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Structuring Acquisitions

Sir Martin Sorrell
Founder of WPP and Founder, Executive Chairman S4 Capital

Learning outcomes

  • Why rolling the equity into the parent company aligns incentives versus traditional earn-out agreements
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Executive Bio

Sir Martin Sorrell

Founder of WPP and Founder, Executive Chairman S4 Capital

Sir Martin Sorrell is Founder and Executive Chairman of S4 Capital plc, which is building a purely digital advertising and marketing services business for global, multinational, regional, local clients and millennial-driven influencer brands. Sir Martin was CEO of WPP for 33 years, building it from a £1 million “shell” company in 1985 into the world’s largest advertising and marketing services company. When Sir Martin left in April 2018, WPP had a market capitalisation of over £16 billion, revenues of over £15 billion, profits of approximately £2 billion and over 200,000 people in 113 countries. Prior to that, Sir Martin was Group Financial Director of Saatchi & Saatchi plc for 9 years and worked for James Gulliver, Mark McCormack and Glendinning Associates before that. S4 Capital plc merged with MediaMonks, its content practice, in July 2018 and MightyHive, its programmatic practice, in December 2018 and has added eight further content programmatic and data companies to both practices in 2019 and six in 2020. It is listed on the London Stock Exchange under SFOR.L and after a little over two years, S4 Capital plc has over 2870 people in 30 countries, with a market capitalization of over $2.7 billion. Sir Martin supports a number of leading business schools and universities, including his alma maters, Harvard Business School and Cambridge University and a number of charities, including his family foundation.Read more

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Interview Transcript

Going back to the point you made on rolling the equity and structuring these deals, why don’t you use debt instead of partly cash? Isn’t it more efficient?

Risk. Why did we raise 130 million in July? We didn’t need the money immediately, but I just felt that it was too risky to take on debt. There was another reason as well; we wanted a bit more flexibility. In merger negotiations, it’s good to have the money in the bank, so that you don’t have to go to shareholders, and you can do deals quickly and effectively. If you look at our competition, the holding companies are not in the market at all. They’re talking, like WPP and others, about getting into the market, but we’ll see what they actually end up doing. In terms of selling companies, you don’t want people who want to sell companies and do earn outs. You want people who are going to commit to the mission.

There is a missionary zeal here. We want to build that new model and we want to aggressively take down the existing models.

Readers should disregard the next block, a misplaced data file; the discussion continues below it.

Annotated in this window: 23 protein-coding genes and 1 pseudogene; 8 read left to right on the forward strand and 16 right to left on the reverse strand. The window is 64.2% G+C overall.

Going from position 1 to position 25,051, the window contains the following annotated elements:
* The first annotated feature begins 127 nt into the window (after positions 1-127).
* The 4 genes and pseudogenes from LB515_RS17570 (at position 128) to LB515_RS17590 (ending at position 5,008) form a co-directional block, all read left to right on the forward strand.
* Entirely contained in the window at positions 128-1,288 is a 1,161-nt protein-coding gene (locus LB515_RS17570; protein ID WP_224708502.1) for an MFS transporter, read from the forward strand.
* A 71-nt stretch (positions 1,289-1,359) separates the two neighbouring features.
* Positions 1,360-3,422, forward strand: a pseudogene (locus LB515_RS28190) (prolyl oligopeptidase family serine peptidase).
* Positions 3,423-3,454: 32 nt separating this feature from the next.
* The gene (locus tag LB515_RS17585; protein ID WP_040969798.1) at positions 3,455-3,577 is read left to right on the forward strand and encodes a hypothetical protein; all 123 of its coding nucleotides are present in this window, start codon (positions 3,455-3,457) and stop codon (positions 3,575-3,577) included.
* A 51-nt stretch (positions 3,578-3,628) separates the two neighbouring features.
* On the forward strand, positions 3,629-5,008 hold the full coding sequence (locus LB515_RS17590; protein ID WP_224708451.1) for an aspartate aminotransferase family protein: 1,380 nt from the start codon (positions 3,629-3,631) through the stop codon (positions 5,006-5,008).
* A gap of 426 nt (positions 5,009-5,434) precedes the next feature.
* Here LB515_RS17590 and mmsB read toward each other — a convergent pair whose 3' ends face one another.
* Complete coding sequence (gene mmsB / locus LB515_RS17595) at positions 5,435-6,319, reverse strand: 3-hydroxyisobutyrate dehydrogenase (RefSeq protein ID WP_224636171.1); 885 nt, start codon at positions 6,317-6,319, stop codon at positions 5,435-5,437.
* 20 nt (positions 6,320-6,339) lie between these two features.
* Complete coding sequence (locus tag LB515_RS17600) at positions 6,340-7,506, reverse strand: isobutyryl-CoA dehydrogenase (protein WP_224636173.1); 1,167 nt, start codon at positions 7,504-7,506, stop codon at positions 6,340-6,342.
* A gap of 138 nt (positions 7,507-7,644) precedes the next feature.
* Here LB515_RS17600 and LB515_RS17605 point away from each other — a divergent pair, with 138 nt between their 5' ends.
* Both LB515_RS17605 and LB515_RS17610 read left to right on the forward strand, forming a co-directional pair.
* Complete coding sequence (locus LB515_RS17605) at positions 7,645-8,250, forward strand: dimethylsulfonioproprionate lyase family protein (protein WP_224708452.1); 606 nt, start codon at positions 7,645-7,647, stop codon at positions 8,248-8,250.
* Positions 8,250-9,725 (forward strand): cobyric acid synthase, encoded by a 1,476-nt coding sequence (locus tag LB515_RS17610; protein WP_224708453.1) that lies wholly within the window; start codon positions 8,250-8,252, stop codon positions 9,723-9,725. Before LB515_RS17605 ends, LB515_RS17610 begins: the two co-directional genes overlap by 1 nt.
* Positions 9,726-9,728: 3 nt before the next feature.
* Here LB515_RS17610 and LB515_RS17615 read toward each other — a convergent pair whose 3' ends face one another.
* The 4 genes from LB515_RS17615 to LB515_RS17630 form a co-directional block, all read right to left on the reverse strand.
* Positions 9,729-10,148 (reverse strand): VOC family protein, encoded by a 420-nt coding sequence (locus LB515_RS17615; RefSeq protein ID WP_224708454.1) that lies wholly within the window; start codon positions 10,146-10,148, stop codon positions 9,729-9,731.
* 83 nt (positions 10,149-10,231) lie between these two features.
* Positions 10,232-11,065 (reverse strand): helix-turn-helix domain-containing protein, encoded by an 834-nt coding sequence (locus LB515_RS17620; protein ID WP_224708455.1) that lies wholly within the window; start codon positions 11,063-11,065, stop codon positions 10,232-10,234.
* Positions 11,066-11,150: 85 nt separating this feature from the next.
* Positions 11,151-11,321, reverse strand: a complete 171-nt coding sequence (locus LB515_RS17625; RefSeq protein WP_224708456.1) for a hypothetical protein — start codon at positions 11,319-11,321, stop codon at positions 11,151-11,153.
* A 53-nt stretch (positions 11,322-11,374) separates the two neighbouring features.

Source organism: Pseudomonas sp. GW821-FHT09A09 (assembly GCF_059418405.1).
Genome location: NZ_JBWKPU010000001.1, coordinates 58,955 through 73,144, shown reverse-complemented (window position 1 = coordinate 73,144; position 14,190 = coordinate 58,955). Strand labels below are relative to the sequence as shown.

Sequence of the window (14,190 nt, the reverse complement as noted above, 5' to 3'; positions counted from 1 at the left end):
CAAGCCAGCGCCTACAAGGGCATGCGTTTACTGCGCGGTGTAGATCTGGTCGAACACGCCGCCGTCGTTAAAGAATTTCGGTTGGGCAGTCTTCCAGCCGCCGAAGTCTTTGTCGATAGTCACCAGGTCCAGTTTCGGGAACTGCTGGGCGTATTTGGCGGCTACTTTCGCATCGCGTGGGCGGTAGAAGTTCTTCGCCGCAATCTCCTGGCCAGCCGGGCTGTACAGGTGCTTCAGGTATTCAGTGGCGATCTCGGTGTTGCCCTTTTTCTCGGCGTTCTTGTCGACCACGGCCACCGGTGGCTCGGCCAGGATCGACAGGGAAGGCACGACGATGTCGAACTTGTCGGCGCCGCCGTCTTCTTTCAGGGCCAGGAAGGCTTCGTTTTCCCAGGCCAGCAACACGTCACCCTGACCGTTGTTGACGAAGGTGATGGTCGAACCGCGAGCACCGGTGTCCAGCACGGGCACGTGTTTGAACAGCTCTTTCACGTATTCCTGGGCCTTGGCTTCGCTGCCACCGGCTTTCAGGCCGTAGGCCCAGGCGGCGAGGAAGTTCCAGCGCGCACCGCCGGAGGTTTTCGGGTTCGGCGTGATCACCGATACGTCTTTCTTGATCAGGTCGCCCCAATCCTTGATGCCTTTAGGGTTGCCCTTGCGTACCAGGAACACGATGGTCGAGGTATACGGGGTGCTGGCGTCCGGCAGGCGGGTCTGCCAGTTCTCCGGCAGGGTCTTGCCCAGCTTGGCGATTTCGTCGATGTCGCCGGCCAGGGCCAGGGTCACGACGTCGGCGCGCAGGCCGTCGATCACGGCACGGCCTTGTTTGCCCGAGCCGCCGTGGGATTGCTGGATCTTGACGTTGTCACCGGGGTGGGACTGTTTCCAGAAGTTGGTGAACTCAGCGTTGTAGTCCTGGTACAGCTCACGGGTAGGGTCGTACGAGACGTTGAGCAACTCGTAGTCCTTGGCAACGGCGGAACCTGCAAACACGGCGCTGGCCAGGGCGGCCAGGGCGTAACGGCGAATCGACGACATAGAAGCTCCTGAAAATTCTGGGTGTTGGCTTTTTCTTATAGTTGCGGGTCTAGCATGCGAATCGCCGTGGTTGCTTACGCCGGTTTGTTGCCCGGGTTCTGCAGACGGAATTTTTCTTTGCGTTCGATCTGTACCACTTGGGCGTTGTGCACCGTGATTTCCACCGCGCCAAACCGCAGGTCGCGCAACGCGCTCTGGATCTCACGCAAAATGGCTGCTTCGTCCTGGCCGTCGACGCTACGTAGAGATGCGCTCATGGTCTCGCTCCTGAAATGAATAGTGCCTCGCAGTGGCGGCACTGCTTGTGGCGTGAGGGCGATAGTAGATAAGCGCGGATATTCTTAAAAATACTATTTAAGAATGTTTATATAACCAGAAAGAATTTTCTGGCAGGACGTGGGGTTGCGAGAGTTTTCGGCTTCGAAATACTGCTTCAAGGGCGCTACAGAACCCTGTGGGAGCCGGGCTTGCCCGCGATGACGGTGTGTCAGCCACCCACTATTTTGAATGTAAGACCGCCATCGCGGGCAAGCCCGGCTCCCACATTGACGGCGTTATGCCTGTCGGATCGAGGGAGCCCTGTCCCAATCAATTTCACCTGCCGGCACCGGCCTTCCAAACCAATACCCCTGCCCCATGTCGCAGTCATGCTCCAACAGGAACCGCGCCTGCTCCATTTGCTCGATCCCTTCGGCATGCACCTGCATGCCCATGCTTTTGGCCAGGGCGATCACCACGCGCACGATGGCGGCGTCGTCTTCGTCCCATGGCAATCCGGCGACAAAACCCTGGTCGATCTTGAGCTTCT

To tap into the emotional side of people you hire?

There’s a passion for this that is extremely important.

It’s important to have a villain?

It’s important to have a target, that’s for sure.

My question is also around how much leverage these businesses could take because they are so cash generative with low operating leverage.

I would say, in comfort, they could take two times leverage. In our area, there are a lot of private equity companies, in fact, on deals. On the client side, it’s Accenture; that’s the competition for us. They were the competition on BMW; they were the competition on Mondelez. We are two-zero, Victor Knaap likes to say. We are about four or five to zero up, according to him, but on the big stuff, it’s been two-zero. They compete with us on the client side, then compete with us on the deal side and then PE, private equity, on the deal side, because they have more money than Croesus. They’ve got about a trillion dollars of unleveraged equity and they could leverage that three, four or five times. You are talking about huge resources and they are very aggressive.

I was speaking to one of them yesterday and he’d just raised a new fund. He said that they’d done extremely well this year, given Covid; they’ve raised new money but it’s not proving easy to deploy the money and the pricing has gone up; so private equity and Accenture on the deal side.

For debt, I think you can probably go to two times. I think private equity goes more than that, but I wouldn’t feel comfortable. We’ve said to the market that we would leverage up S4 by one and half to two. We probably have a couple of hundred million pounds of debt capacity, it we wanted to push it. My closest financial advisor said to me, when we were contemplating the equity issue, go for it. So we went for £75 million and we upsized to just under £115 million.

On the pricing, due to this private equity and competition coming in, do you expect these assets to really increase in price because of the cheap money and competition?

Yes, I think it is. We’re seeing a lot of activity in the US, before the year end, because they were worried about capital gains tax increases, under the Biden regime. I actually don’t think that 2021 will see that, but we’ll see. But there was a rush to complete stuff, to avoid the risk, before the year end. We are seeing a bit of frenetic activity but, with zero interest rates, people want to deploy capital.

Somebody said to me yesterday, about SPACs, it’s a good place if you’re not getting any interest on money. You park it in a SPAC and, effectively, you have a warrant on the upside.

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